(regular) Infantry, now on the march, arrives to relieve it. When last heard from this company was one day's march beyond Fort Churchill. The company of Nevada infantry at Fort Churchill will be mustered out as soon as the company of cavalry ordered there from northern Nevada arrives. The company of Nevada infantry at Fort Independence, Owen's River Valley, will be mustered out of service as soon as relieved by the company of California volunteer cavalry, now en route. As in the case of companies at Summit Lake, this post lies beyond the Sierra Nevada, which is now covered with snow. The relieving company has been obliged to march to the south through Walker's Pass, instead of direct across the mountain. It has, however, arrived by this time, and the company of Nevada infantry will soon be on the march to Fort Churchill to be mustered out, which will be toward the end of the month. The battalion of Native California Cavalry was serving in southern Arizona and will not be able to reach its place of muster-out for sometime, as it has to make a march of over 500 miles, much of it over a desert.
In addition to these corps, a detachment at Fort Churchill belonging to the Nevada cavalry serving in Utah, and detachments at the Presidio belonging to the Second California Volunteers Infantry, and Native California Volunteer Cavalry in Arizona have been mustered out. As I do not consider that they can be "dispensed with" I have not given orderes for the muster-out of the Second California Volunteer Cavalry, for there is no regular cavalry in the department that could be sent to relieve it, and it is stationed in California and Nevada at points that require protection, and some of it engaged in active hostilities against the Indians. Nor have I given oreders for the muster-out of the volunteers regiments and companies serving in Arizona; for the reason that they are now occupied in a vigorons campaign against the Apaches for which large and expensive preparations have been made, and to carry on which the two battalions of the Fourteenth, even when they reach that far-off country, will be wholly inadequate. The First Battalion, recently arrived, will proceed there as soon as practicable; moving two companies at a time, which, on account of the scarcity of water on the desert, is the largest number that can march with comfort. There remains in the District of Humboldt, at Hoopa Valley and at the Indian reservation at Round Valley, two companies of the Second and one company of the Fourth California Volunteer Infantry. A long and expensive Indian was was waged in that section, which required from two to three regiments. A large number of the hostile, Indians were made prisoners and sent to the Round Valley Reservation, and others have been located on the Hoopa Valley Reservations; I do not think it prudent at this time to withdraw the volunteer companies from those reservations.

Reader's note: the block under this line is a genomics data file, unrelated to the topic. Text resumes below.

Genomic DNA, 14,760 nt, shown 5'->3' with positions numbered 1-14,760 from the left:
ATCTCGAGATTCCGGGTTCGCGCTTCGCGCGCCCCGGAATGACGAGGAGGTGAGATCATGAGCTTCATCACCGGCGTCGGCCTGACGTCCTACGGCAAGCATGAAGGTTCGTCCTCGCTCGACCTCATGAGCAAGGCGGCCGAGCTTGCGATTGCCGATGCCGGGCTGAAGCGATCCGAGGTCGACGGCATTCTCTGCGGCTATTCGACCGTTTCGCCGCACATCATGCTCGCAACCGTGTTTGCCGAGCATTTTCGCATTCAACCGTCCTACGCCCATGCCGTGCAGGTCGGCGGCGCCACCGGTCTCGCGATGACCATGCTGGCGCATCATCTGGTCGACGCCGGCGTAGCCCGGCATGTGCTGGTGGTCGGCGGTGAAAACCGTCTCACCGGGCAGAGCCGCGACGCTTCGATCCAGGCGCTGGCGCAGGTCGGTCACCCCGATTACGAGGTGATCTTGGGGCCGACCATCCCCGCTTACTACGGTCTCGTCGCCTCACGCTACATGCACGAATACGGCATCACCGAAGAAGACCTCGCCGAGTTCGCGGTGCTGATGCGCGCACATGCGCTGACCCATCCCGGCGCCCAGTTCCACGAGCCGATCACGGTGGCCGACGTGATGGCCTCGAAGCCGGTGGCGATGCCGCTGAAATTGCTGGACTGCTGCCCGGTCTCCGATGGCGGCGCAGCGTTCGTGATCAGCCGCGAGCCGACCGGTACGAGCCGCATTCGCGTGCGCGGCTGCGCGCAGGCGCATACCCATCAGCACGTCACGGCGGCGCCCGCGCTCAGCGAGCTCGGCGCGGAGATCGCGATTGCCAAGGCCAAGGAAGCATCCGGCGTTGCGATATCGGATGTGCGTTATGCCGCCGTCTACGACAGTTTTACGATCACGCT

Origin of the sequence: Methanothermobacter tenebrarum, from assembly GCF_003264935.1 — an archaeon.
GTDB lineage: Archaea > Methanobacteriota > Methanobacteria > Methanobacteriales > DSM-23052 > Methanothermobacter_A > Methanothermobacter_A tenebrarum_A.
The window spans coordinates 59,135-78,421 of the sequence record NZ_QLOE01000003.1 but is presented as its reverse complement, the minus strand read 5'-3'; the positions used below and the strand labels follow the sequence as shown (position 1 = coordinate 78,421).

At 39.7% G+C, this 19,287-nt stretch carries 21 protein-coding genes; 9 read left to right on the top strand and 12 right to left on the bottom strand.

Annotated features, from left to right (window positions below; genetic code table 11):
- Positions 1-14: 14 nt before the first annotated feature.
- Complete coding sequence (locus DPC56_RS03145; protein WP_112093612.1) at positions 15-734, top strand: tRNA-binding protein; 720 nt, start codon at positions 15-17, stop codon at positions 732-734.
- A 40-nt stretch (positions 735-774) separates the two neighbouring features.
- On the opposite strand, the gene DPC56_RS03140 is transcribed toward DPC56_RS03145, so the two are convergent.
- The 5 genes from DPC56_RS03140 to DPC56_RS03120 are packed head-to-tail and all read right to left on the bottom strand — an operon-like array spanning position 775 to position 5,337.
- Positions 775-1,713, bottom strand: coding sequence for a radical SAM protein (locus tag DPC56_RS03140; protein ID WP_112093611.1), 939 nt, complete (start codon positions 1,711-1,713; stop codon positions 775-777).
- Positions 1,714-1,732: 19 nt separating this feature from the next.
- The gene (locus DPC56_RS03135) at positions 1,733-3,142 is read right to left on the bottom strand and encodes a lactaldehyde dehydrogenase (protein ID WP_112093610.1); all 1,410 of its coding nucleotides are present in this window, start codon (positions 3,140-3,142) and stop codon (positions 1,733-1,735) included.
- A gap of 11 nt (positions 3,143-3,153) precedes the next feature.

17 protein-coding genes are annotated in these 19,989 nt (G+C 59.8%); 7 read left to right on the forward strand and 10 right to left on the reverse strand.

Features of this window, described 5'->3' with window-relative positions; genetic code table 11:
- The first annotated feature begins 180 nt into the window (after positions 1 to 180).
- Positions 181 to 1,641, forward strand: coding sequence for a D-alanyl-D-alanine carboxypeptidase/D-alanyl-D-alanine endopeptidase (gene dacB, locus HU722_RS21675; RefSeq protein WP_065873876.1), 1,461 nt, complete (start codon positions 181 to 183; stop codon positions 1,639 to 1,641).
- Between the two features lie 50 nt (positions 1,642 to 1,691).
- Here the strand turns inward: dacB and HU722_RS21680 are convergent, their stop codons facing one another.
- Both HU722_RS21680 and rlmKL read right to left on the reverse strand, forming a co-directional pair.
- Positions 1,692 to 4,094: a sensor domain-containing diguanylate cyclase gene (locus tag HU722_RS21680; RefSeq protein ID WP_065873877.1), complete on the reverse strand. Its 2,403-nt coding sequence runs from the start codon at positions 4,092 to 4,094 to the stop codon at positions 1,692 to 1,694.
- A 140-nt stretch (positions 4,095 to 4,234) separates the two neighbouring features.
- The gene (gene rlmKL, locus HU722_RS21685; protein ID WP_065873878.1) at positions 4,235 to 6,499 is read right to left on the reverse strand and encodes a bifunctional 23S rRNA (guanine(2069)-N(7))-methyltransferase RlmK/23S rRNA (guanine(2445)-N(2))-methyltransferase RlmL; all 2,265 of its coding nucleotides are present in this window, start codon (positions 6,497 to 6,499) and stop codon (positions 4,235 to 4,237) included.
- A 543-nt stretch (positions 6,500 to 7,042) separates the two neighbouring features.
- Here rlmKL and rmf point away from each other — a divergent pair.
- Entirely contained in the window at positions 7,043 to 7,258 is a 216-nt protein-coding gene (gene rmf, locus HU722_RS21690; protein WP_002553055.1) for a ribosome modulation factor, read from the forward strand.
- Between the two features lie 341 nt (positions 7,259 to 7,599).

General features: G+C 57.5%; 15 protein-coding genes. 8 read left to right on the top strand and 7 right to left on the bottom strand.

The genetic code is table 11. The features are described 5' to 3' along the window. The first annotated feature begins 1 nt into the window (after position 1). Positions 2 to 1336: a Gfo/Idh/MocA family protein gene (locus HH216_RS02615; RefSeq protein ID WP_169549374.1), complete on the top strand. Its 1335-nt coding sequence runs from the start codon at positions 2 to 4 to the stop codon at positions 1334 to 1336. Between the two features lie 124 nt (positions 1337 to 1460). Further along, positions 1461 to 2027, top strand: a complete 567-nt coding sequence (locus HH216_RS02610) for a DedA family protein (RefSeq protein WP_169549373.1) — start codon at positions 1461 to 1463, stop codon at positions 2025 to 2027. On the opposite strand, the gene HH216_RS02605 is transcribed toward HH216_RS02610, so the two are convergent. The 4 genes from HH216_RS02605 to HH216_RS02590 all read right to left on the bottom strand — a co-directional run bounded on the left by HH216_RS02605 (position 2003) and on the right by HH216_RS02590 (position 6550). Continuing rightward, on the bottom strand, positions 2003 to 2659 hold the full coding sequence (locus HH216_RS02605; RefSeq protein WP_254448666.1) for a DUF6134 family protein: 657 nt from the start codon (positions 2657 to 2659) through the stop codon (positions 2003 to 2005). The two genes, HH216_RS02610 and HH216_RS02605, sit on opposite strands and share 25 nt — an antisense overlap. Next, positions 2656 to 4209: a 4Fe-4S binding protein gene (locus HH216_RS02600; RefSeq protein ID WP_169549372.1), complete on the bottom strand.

I have nothing but two small skeleton companies of the Ninth, no over one-third of the force, and if they should be sent I should be without a single company of infantry for any service; the two small skeleton companies referred to being the infantry reserve for the whole department. The force in Nevada is represented by the district commander and by his subordinates as inadequate to the service required of it. In northern Nevada a very active companies has been carried on all last summer, and the Indians have been driven off the main routes and overland-mail road. We have lost one of our best officers, Lieutenant-Colonel McDermit, the district commander, and several men. In a recent engagement on the route from Nevada to Idaho an entire